Business activity abroad has also suffered under the coronavirus.  Many different regions and countries have been experiencing their own successes and failures with regard to the outbreak.  These places have moved ahead with reopening their economies and reviving a semblance of normal life.  However, despite the success, the virus remains.  Outbreak clusters in Germany and Italy all the way to China and South Korea threaten reopening and business.  Just this week, the WHO warned that, with the accelerating numbers of positive cases, the worst of the outbreak may be on the horizon – not in the past.  These clusters may not represent a second wave of the virus that is about to hit these countries, but officials in these places have responded to their various circumstances with more difficulties for business, like closures.  Additionally, many times these outbreaks revolve around various parts of a vertical – such as supply chains – which can have an international effect.  In Germany, the outbreak was connected to a meat-processing plant.  While that may not have an international effect, if similar circumstances are replicated in other verticals such as oil, there may be an outsized effect felt globally.  Since the US is currently behind these other regions in coronavirus response, watching how their businesses respond to these challenges will inform how reopening will proceed and the pitfalls along the way. 

For further discussion of data modeling or anticipated COVID-19 business impacts, contact the W. Capra Data Science team:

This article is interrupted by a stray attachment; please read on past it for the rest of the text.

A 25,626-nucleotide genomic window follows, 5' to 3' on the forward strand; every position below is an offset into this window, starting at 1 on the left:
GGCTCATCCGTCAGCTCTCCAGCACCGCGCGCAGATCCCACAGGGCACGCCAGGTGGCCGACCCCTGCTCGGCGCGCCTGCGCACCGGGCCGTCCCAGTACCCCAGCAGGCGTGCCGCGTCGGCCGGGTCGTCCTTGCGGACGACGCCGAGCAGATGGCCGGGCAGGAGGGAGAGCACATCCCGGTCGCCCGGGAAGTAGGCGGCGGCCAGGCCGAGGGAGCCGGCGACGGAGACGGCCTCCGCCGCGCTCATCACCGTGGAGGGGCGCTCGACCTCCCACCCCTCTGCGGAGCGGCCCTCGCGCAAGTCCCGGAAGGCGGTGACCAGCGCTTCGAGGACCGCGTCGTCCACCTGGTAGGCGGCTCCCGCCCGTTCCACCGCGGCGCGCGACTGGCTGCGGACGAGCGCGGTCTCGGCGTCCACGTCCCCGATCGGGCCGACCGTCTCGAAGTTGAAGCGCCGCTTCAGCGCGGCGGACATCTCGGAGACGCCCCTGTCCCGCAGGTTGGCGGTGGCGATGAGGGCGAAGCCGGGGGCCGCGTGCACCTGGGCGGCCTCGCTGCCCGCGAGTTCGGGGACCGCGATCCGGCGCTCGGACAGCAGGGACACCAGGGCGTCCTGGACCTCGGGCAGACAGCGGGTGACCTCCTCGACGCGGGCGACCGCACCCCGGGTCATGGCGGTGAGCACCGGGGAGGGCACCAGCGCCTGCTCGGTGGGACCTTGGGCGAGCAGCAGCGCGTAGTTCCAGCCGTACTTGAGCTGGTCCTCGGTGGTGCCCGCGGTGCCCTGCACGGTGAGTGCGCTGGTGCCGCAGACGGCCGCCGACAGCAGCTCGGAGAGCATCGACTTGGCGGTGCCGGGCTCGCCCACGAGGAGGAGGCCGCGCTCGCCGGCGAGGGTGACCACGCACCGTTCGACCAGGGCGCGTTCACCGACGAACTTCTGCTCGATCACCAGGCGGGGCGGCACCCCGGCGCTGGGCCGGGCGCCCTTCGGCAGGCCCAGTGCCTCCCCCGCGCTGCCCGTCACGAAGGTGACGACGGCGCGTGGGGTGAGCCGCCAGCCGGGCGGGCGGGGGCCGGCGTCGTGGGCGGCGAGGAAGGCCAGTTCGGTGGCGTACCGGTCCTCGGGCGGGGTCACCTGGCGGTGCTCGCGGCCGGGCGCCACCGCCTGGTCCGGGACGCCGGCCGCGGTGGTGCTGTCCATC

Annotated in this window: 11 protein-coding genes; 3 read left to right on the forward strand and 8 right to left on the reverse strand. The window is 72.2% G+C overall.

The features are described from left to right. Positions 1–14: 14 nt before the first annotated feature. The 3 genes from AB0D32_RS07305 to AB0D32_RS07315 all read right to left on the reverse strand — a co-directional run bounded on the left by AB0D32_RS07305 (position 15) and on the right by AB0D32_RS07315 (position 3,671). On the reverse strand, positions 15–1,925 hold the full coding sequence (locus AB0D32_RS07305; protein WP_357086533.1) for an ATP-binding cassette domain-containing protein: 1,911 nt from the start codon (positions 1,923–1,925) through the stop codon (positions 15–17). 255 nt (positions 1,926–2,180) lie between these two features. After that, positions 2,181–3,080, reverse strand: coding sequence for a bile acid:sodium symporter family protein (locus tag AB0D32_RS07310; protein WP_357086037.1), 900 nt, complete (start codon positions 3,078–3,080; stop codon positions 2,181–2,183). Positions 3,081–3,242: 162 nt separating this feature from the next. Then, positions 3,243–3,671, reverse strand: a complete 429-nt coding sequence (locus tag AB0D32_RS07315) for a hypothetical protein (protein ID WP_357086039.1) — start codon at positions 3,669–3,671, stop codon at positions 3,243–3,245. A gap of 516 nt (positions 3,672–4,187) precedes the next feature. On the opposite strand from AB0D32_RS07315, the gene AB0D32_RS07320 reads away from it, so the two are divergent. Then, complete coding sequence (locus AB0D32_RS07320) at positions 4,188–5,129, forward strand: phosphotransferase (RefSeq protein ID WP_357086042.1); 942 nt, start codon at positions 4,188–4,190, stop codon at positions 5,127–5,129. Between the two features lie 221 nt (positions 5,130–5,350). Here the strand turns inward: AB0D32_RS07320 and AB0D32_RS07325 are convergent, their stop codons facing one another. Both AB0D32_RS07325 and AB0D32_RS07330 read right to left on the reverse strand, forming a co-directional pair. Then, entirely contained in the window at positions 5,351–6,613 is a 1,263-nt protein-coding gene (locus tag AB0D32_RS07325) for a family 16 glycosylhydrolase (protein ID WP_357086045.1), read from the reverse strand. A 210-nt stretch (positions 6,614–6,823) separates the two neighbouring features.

Nate at nrao@wcapra.com

Stu at sgreenlee@wcapra.com

Sources

Data from The New York Times, based on reports from state and local health agencies. (2020, April 6). Retrieved April 3, 2020, from https://www.nytimes.com/interactive/2020/us/coronavirus-us-cases.html

The COVID Tracking Project. (2020, April 6). Retrieved April 3, 2020, from https://covidtracking.com/

COVID-19 Community Mobility Reports, Google, https://www.google.com/covid19/mobility/

Annual Estimates of the Resident Population for Counties in the United States, U.S. Census Bureau, https://www.census.gov/data/datasets/time-series/demo/popest/2010s-counties-total.html#par_textimage_739801612

Siemaszko, Corky. “Texas and Florida Close Bars after Explosion of COVID-19 Cases.” NBCNews.com. NBCUniversal News Group, June 26, 2020. https://www.nbcnews.com/news/us-news/texas-close-bars-limit-restaurant-dining-due-explosion-covid-19-n1232233

Svitek, Patrick. “Gov. Greg Abbott Orders Texas Bars to Close Again and Restaurants to Reduce to 50% Occupancy as Coronavirus Spreads.” The Texas Tribune. The Texas Tribune, June 26, 2020. https://www.texastribune.org/2020/06/26/texas-bars-restaurants-coronavirus-greg-abbott/

Graham-Harrison, Emma. “New Covid-19 Clusters across World Spark Fear of Second Wave.” The Guardian. Guardian News and Media, June 27, 2020. https://www.theguardian.com/world/2020/jun/27/new-covid-19-clusters-across-world-spark-fear-of-second-wave

Neuman, Scott. “WHO Chief On COVID-19 Pandemic: ‘The Worst Is Yet To Come’.” NPR. NPR, June 29, 2020. https://www.npr.org/sections/coronavirus-live-updates/2020/06/29/885049691/who-chief-on-covid-19-pandemic-the-worst-is-yet-to-come